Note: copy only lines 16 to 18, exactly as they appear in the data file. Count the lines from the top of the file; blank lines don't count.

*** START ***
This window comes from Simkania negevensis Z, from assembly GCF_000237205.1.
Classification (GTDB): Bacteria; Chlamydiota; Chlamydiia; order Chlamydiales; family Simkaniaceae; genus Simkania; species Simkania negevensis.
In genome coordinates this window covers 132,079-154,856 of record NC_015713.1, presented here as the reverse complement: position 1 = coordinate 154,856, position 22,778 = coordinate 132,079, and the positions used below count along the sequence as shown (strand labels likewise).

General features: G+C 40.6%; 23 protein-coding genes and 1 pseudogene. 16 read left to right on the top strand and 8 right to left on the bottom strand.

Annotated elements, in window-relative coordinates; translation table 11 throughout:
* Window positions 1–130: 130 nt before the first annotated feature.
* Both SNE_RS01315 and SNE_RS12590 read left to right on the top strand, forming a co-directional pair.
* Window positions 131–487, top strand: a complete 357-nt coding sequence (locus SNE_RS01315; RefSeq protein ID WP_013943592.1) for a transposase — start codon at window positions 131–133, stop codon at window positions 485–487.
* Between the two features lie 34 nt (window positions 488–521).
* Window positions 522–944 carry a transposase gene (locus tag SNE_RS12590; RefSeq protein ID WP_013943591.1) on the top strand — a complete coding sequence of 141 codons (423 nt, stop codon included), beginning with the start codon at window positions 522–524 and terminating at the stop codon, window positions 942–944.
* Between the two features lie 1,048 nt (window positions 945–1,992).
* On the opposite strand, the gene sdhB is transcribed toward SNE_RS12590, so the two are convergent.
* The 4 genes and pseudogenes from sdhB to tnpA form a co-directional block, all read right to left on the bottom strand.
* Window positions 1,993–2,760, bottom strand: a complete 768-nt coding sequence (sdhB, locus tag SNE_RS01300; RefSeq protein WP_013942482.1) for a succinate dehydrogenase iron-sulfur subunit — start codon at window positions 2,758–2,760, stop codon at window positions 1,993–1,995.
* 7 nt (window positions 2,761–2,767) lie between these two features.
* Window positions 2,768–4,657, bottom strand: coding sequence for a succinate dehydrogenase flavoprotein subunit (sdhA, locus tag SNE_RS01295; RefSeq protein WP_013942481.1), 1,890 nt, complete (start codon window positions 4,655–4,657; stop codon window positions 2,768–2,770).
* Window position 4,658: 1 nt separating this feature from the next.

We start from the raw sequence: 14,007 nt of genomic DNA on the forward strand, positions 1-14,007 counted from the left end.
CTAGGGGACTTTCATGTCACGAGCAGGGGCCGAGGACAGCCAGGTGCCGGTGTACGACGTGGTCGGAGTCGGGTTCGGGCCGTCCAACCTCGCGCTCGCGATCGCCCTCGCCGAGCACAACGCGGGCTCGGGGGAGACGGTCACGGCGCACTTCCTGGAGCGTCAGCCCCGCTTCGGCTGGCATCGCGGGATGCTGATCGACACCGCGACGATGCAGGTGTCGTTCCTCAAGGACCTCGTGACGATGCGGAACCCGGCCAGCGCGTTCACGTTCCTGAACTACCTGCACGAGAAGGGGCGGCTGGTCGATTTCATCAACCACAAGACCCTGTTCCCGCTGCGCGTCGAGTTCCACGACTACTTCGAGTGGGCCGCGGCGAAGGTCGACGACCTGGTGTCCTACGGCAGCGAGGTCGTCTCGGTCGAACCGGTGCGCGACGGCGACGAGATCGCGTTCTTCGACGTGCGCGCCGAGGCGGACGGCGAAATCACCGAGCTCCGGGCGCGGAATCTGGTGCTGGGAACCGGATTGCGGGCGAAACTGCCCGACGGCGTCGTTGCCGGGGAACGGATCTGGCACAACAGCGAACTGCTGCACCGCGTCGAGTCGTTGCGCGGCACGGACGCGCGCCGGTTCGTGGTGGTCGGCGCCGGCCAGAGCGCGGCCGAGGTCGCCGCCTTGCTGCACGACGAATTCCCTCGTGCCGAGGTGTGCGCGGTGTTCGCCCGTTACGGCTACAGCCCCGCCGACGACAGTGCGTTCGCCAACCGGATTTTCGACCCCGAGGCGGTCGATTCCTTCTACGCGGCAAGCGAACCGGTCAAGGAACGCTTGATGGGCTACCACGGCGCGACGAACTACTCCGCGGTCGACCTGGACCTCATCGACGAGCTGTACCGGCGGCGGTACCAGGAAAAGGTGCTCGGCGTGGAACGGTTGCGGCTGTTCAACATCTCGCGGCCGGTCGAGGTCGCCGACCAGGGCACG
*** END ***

* Window positions 2,768–4,657, bottom strand: coding sequence for a succinate dehydrogenase flavoprotein subunit (sdhA, locus tag SNE_RS01295; RefSeq protein WP_013942481.1), 1,890 nt, complete (start codon window positions 4,655–4,657; stop codon window positions 2,768–2,770).
* Window position 4,658: 1 nt separating this feature from the next.

We start from the raw sequence: 14,007 nt of genomic DNA on the forward strand, positions 1-14,007 counted from the left end.